8 February 2021

Brooke launches a free repository of animal welfare indicators

In order to improve animal welfare, we first need to be able to measure it. One way Brooke does this is through the use of animal-based indicators. These are scientific, non-invasive measurements of aspects that contribute to an animal’s overall welfare state, which help us understand welfare from the animal’s perspective, and include physical measures such as nasal discharge or body lesions, and behavioural measures such as the animal’s response to contact or general attitude.

Now, for the first time, Brooke has compiled many of its animal welfare indicators into a freely-accessible online repository that can be used by professionals worldwide to assess and improve animal welfare in their work. We hope this will be useful for equine welfare practitioners, scientists, animal health workers, campaigners, policymakers, educators, students and many more, and that it will contribute to helping others create evidence-based improvement to the lives of animals around the world.

Brooke benefits from many years of experience in assessing animal welfare in the field, in numerous countries around the world.  We are excited to be able to share our resources and our learning to support others with their efforts to measure and improve animal welfare.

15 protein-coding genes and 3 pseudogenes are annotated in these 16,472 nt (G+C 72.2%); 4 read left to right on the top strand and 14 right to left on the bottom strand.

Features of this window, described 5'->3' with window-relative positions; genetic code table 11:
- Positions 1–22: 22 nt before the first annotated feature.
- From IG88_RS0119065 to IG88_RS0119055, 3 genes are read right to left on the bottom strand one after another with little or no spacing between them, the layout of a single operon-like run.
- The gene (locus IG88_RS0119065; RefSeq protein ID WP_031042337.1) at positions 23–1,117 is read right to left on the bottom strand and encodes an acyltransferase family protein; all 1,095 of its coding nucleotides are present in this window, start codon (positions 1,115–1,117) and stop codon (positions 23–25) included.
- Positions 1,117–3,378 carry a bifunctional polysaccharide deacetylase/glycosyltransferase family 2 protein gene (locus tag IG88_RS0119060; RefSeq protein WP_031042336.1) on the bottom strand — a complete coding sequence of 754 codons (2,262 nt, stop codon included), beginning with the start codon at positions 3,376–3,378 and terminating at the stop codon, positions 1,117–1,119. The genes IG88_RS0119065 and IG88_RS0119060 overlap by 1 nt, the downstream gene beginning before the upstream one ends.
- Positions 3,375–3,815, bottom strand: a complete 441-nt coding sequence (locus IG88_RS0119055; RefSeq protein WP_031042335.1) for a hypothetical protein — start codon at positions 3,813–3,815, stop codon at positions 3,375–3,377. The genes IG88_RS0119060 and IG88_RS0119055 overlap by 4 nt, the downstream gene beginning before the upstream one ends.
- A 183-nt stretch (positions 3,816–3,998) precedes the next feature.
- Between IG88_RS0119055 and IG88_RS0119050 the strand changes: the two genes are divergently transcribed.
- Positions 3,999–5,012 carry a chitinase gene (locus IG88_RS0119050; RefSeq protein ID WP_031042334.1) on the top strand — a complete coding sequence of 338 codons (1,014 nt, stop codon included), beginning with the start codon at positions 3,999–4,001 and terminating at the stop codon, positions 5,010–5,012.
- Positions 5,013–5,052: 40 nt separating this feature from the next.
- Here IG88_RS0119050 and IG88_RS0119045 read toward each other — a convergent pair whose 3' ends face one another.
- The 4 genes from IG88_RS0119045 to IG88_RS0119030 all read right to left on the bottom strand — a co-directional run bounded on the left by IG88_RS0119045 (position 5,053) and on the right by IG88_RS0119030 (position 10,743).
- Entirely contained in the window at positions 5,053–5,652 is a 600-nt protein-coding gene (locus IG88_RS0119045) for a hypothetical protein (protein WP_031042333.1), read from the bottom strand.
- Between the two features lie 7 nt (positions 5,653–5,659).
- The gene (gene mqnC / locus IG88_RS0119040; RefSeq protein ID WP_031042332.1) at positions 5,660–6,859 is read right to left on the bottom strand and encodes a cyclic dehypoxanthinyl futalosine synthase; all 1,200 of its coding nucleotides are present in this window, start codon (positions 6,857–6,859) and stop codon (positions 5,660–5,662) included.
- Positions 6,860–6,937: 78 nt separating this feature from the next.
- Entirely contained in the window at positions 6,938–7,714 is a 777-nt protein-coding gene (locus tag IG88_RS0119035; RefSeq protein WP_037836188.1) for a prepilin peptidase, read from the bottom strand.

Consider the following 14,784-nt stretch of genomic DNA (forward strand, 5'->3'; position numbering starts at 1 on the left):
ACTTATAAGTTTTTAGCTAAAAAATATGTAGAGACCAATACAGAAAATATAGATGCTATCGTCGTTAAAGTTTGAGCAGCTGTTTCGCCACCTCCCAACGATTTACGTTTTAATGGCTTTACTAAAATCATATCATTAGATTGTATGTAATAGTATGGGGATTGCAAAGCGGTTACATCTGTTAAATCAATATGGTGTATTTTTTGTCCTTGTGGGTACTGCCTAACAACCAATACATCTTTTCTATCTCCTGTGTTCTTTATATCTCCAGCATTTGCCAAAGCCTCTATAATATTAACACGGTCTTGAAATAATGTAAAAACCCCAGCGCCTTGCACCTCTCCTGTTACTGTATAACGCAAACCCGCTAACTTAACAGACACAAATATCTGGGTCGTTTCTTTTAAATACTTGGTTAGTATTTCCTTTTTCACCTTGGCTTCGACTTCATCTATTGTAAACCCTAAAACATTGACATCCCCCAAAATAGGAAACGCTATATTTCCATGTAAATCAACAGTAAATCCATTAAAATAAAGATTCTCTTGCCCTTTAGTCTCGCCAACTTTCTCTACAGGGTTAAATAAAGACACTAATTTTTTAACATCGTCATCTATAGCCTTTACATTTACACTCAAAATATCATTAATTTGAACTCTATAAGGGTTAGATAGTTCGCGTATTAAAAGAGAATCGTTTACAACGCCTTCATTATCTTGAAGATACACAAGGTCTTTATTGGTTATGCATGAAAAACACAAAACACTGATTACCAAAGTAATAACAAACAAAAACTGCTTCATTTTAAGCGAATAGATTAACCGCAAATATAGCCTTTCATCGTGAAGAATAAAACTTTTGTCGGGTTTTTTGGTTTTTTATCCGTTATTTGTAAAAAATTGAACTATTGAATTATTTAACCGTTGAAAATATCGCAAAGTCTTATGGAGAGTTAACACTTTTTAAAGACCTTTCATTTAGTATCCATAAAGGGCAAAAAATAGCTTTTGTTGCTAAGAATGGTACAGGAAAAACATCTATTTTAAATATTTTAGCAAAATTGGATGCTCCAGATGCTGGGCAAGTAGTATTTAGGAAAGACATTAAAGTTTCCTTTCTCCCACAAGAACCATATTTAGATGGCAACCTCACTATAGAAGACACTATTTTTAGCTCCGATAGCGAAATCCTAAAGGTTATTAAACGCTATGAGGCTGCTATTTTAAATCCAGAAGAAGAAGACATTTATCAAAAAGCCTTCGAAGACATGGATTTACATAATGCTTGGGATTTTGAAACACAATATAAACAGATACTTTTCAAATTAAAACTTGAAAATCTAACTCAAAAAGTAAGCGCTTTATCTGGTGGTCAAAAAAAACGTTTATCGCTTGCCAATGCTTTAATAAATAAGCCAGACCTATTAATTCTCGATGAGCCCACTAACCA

Ashleigh Brown, Global Animal Welfare Advisor, Brooke UK

Since the introduction of its first Working Equine Welfare Assessment protocol in 2003, Brooke has been continually refining how animal welfare is assessed in the field. A Standardised Equine-Based Welfare Assessment Tool (SEBWAT) was launched in 2011, which has been used by more than 150 welfare assessors around the world and continues to be used widely within Brooke’s international country programmes.

As a vet, receiving training in animal welfare indicators was helpful for me because it helped me to have better understanding about experiences and feelings of animals and to interpret health and welfare of the animals more accurately. I could relate better that animals are sentient beings capable of experiencing both positive and negative emotions.

Dr. Sarita Negi, Team Leader Animal Welfare and Research, Brooke India

To find out more about animal welfare indicators and to access the repository, click here.